BREAKING NEWS: Classes online due to rising COVID-19 numbers


While classes are online, the university will stay open.

Emma Rushworth, Opinion Editor

Marywood students received an email this afternoon notifying them that all classes will be online the week of Feb. 22. This is due to an increase in positive COVID-19 cases as well as students in quarantine.

As of publication, there are 11 students who tested positive for COVID-19, and there are currently 59 in quarantine. While no employees have tested positive, seven are in quarantine.

The news comes just three weeks after students returned to campus for HyBridge classes for the spring semester. The first two weeks of classes were online due to coronavirus concerns in Pennsylvania.

Despite being back on campus, students have still not experienced a full week of regular classes. Winter weather has hit multiple times leading to partial closures and all-virtual days of learning, something Annie Heyen, senior nutrition and dietetics and religion major, noted.

“It doesn’t feel like a change with all of the snow days we’ve had,” said Heyen.

Heyen also stressed that with how limited class time is, virtual classes can be tough.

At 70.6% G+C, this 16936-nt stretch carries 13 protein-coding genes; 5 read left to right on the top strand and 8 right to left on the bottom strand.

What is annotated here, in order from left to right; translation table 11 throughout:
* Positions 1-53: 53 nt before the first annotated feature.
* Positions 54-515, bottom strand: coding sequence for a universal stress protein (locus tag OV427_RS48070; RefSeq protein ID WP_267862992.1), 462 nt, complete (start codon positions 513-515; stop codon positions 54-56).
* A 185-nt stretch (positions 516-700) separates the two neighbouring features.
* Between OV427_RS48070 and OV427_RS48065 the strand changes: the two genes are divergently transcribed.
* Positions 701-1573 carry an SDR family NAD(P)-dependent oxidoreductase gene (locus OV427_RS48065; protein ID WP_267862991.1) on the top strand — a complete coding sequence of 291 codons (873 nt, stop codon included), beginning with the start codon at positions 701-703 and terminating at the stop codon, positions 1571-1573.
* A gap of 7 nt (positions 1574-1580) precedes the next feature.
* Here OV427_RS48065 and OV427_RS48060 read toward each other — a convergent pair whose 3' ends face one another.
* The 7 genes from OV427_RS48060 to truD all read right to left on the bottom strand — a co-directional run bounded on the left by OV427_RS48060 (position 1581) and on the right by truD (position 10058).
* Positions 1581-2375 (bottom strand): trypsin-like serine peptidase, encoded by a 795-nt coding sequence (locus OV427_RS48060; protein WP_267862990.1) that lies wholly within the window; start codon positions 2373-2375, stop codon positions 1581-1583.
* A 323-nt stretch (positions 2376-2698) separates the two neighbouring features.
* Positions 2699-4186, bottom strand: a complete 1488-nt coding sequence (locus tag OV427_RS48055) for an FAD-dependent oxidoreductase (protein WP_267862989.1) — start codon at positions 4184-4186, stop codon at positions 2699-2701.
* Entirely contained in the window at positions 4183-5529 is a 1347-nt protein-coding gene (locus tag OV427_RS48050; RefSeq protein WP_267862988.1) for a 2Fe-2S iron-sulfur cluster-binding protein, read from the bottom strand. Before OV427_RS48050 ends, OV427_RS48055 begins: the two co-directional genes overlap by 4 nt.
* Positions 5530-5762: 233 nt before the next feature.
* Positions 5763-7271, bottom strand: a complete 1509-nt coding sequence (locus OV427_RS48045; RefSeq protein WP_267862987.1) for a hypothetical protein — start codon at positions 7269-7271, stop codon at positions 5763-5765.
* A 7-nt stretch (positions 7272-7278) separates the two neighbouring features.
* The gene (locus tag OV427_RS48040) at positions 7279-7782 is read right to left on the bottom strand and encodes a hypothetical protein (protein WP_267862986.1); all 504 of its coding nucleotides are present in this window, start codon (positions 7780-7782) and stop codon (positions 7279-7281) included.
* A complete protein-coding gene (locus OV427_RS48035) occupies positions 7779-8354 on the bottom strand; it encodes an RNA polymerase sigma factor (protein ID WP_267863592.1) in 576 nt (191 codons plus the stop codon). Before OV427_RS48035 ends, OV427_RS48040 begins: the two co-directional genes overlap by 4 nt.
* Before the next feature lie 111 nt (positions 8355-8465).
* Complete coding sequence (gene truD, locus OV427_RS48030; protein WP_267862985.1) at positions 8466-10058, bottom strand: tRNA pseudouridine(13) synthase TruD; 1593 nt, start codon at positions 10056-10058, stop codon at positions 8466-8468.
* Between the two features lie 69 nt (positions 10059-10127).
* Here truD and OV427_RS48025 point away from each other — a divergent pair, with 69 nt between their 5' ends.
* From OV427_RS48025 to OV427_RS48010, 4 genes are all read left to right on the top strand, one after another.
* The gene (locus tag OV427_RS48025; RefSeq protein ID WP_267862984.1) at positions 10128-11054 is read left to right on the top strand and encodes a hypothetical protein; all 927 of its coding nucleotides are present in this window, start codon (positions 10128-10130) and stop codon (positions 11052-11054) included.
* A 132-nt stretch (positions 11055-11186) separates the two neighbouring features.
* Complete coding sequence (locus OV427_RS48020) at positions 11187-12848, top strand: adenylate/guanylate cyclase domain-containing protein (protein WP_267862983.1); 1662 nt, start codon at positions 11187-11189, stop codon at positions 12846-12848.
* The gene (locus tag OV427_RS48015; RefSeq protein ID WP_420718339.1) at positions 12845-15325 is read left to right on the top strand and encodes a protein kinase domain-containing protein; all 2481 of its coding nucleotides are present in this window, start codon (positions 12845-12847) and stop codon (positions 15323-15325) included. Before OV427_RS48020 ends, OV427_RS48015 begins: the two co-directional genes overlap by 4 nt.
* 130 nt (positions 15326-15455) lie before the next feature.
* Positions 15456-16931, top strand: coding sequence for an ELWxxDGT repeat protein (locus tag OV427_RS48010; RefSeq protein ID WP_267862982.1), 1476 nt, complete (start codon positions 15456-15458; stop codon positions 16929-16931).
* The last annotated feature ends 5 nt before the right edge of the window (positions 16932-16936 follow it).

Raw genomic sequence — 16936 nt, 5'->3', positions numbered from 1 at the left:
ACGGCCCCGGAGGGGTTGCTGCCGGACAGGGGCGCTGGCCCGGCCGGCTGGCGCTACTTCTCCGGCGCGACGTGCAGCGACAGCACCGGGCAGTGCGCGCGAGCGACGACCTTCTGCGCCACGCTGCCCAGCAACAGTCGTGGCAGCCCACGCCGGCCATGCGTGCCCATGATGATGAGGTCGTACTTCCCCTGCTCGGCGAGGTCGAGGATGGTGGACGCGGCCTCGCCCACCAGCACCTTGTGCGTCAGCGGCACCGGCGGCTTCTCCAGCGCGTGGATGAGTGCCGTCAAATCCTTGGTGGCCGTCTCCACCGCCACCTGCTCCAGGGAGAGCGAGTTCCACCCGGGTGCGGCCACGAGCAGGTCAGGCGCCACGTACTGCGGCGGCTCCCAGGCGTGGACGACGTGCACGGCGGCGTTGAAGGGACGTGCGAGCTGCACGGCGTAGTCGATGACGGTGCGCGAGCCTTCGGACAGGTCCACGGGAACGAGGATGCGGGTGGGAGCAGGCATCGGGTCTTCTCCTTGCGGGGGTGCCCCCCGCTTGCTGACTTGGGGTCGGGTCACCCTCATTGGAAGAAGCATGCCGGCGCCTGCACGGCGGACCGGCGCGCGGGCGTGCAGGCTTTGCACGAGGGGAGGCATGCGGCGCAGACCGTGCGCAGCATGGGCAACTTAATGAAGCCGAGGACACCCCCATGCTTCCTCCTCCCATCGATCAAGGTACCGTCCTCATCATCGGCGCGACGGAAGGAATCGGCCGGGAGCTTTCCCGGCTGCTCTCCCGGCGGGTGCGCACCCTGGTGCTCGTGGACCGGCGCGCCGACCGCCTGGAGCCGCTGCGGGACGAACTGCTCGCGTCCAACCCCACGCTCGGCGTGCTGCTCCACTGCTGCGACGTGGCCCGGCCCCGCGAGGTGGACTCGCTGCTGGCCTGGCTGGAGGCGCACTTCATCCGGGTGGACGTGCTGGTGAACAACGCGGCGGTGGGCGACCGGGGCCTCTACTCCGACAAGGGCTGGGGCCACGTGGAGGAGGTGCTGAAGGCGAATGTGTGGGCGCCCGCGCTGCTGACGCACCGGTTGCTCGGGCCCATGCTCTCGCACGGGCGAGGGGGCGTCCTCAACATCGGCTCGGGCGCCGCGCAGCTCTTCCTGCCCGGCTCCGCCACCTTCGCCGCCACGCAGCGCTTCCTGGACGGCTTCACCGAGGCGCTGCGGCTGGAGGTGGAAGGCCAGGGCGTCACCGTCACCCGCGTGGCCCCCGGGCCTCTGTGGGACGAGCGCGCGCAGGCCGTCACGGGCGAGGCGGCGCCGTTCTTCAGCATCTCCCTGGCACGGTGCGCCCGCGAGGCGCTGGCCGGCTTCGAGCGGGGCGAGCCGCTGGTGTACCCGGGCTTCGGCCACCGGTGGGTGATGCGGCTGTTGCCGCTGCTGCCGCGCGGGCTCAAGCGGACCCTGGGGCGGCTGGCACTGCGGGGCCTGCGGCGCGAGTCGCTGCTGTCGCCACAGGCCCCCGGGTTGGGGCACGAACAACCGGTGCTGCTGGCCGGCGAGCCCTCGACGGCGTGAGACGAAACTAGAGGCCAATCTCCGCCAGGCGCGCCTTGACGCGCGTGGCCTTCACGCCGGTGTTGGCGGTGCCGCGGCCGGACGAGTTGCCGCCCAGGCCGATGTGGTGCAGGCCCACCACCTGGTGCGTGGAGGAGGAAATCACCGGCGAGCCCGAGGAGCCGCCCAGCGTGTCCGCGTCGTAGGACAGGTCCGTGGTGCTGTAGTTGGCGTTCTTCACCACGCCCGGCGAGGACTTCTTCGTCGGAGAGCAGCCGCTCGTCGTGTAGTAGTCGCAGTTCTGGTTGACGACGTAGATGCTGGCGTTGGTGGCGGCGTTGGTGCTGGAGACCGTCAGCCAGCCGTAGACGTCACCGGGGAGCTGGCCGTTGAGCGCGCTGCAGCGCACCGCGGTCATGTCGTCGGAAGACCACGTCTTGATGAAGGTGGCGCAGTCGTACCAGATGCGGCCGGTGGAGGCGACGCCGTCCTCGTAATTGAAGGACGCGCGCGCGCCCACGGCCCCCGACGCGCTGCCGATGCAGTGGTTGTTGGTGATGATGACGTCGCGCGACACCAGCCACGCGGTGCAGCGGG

Zach Penzone, a senior history major and resident assistant, said a week of online classes will be rough after the transition to in-person classes.

“It might seem hard or unfair, but if everyone does their part and is extra diligent it can only be one week,” said Penzone.

Despite classes being online, campus buildings will remain open. According to the letter from university President Sr. Mary Persico, IHM, Ed.D the school will continue to provide food services at Nazareth Dining Hall and the Learning Commons cafe. However, there will be no seating at the Learning Commons for students to dine at, and all study rooms will be locked.

The fitness center will also be open while classes are online. After being closed for a routine cleaning over the weekend, normal hours of operation will resume on Monday.

According to the letter from Persico on-campus events did not contribute to the increase in cases. She also emphasized the importance of adhering to COVID-19 protocols.

“I believe that our community can rise to meet these challenges and enjoy a safe, in-person spring semester, however, we can only make it happen if we work together,” wrote Persico.

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